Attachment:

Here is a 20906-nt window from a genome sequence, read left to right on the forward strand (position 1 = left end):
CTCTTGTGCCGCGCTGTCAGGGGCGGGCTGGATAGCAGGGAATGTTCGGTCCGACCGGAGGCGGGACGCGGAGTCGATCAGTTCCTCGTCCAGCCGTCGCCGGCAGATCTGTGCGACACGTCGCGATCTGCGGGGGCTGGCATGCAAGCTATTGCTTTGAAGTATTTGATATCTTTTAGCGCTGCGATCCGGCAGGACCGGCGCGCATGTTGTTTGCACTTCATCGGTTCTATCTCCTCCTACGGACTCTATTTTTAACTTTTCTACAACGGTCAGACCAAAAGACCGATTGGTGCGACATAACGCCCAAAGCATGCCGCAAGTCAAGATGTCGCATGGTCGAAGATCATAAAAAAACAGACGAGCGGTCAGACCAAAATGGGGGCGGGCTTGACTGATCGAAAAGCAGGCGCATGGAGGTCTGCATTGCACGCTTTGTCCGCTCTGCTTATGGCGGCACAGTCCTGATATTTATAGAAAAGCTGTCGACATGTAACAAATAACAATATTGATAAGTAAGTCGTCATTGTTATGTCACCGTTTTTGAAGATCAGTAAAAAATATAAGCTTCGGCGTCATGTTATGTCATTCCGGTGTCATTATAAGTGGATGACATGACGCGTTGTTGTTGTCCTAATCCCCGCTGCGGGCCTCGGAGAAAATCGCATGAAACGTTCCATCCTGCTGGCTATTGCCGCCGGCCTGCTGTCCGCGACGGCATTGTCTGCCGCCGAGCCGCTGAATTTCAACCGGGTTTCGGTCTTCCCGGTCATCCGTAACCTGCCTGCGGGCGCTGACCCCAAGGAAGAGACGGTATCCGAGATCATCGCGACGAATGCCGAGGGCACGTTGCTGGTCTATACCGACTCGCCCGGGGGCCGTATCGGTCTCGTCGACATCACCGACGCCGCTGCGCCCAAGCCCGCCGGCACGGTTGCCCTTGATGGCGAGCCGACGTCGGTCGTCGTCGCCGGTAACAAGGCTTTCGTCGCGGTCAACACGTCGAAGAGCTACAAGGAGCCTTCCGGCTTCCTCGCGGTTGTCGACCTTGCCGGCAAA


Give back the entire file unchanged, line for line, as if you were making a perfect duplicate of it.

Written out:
Here is a 20906-nt window from a genome sequence, read left to right on the forward strand (position 1 = left end):
CTCTTGTGCCGCGCTGTCAGGGGCGGGCTGGATAGCAGGGAATGTTCGGTCCGACCGGAGGCGGGACGCGGAGTCGATCAGTTCCTCGTCCAGCCGTCGCCGGCAGATCTGTGCGACACGTCGCGATCTGCGGGGGCTGGCATGCAAGCTATTGCTTTGAAGTATTTGATATCTTTTAGCGCTGCGATCCGGCAGGACCGGCGCGCATGTTGTTTGCACTTCATCGGTTCTATCTCCTCCTACGGACTCTATTTTTAACTTTTCTACAACGGTCAGACCAAAAGACCGATTGGTGCGACATAACGCCCAAAGCATGCCGCAAGTCAAGATGTCGCATGGTCGAAGATCATAAAAAAACAGACGAGCGGTCAGACCAAAATGGGGGCGGGCTTGACTGATCGAAAAGCAGGCGCATGGAGGTCTGCATTGCACGCTTTGTCCGCTCTGCTTATGGCGGCACAGTCCTGATATTTATAGAAAAGCTGTCGACATGTAACAAATAACAATATTGATAAGTAAGTCGTCATTGTTATGTCACCGTTTTTGAAGATCAGTAAAAAATATAAGCTTCGGCGTCATGTTATGTCATTCCGGTGTCATTATAAGTGGATGACATGACGCGTTGTTGTTGTCCTAATCCCCGCTGCGGGCCTCGGAGAAAATCGCATGAAACGTTCCATCCTGCTGGCTATTGCCGCCGGCCTGCTGTCCGCGACGGCATTGTCTGCCGCCGAGCCGCTGAATTTCAACCGGGTTTCGGTCTTCCCGGTCATCCGTAACCTGCCTGCGGGCGCTGACCCCAAGGAAGAGACGGTATCCGAGATCATCGCGACGAATGCCGAGGGCACGTTGCTGGTCTATACCGACTCGCCCGGGGGCCGTATCGGTCTCGTCGACATCACCGACGCCGCTGCGCCCAAGCCCGCCGGCACGGTTGCCCTTGATGGCGAGCCGACGTCGGTCGTCGTCGCCGGTAACAAGGCTTTCGTCGCGGTCAACACGTCGAAGAGCTACAAGGAGCCTTCCGGCTTCCTCGCGGTTGTCGACCTTGCCGGCAAA